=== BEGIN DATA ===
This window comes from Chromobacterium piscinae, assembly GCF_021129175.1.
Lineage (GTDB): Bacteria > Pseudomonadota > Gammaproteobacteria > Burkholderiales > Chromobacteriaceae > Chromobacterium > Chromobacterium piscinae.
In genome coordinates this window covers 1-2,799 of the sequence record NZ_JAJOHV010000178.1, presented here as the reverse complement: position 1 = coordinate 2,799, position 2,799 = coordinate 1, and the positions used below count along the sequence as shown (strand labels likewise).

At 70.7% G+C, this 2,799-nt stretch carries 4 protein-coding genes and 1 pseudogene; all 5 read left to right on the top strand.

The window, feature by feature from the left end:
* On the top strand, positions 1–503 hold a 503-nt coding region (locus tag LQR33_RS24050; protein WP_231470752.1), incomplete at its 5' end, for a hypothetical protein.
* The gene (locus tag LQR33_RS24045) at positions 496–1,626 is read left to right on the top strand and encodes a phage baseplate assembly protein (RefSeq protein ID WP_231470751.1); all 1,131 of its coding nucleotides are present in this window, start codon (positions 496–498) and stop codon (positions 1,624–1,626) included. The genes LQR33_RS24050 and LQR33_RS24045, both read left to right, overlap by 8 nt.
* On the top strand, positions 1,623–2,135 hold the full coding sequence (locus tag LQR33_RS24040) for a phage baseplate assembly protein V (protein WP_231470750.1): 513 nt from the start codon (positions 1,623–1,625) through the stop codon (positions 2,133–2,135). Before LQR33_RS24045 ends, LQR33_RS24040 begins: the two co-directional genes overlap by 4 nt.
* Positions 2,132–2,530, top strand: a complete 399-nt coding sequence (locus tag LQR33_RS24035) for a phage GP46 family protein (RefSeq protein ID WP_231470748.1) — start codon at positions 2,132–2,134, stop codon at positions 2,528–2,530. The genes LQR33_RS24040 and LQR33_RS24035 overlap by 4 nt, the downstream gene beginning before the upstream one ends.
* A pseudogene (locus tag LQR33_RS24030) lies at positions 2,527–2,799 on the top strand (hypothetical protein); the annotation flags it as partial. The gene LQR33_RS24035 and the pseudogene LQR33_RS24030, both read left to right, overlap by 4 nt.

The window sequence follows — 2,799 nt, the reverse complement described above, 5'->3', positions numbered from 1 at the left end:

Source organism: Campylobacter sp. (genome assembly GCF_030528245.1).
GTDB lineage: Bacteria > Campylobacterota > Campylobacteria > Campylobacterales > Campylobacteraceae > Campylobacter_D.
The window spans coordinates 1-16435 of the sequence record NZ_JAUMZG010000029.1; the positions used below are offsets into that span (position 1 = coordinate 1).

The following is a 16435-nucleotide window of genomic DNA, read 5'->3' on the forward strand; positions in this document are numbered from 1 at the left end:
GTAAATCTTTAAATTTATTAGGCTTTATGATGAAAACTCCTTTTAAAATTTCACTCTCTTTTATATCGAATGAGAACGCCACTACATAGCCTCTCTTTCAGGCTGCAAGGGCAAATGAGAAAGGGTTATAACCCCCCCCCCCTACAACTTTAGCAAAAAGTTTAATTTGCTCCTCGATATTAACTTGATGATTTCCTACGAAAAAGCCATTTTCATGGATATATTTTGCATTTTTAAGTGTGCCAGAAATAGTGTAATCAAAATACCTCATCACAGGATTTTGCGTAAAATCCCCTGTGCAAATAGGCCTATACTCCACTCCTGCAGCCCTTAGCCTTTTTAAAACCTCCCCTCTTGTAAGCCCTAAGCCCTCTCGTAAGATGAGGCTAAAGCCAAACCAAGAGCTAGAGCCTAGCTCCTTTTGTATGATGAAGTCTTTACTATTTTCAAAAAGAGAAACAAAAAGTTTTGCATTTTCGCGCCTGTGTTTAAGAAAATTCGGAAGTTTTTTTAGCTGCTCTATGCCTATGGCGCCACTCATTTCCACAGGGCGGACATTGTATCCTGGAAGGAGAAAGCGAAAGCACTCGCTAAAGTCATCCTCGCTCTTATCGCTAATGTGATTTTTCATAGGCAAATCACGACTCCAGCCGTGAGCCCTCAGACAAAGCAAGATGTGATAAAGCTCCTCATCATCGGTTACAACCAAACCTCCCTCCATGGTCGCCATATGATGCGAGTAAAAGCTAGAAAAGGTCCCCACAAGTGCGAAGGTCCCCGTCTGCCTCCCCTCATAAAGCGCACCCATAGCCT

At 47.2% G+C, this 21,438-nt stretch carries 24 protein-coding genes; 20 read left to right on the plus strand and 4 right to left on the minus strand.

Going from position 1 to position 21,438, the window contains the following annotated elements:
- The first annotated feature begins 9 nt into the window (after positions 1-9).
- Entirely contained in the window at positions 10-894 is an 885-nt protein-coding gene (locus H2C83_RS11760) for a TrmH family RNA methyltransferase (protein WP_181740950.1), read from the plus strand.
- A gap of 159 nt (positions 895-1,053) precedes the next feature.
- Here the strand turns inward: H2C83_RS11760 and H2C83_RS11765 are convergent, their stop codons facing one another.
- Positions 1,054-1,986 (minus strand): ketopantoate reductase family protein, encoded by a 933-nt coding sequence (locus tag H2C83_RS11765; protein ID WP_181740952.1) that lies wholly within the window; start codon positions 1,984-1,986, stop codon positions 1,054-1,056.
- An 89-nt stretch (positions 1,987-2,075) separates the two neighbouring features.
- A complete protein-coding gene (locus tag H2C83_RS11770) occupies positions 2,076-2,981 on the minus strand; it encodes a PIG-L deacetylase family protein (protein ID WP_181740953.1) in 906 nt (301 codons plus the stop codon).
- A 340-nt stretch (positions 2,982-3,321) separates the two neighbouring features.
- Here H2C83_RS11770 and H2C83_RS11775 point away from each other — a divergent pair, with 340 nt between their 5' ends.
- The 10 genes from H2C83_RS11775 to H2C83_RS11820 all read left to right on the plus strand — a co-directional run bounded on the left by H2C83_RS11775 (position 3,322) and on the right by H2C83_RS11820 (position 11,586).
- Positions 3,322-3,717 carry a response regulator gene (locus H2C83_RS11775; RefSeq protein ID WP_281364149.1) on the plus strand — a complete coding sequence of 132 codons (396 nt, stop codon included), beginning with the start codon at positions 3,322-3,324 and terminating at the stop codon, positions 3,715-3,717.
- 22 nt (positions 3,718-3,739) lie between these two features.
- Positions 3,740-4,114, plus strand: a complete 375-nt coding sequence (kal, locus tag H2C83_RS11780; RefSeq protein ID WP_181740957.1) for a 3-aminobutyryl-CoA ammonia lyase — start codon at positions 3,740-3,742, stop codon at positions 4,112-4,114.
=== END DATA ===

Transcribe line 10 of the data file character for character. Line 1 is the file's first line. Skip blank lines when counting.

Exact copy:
* A pseudogene (locus tag LQR33_RS24030) lies at positions 2,527–2,799 on the top strand (hypothetical protein); the annotation flags it as partial. The gene LQR33_RS24035 and the pseudogene LQR33_RS24030, both read left to right, overlap by 4 nt.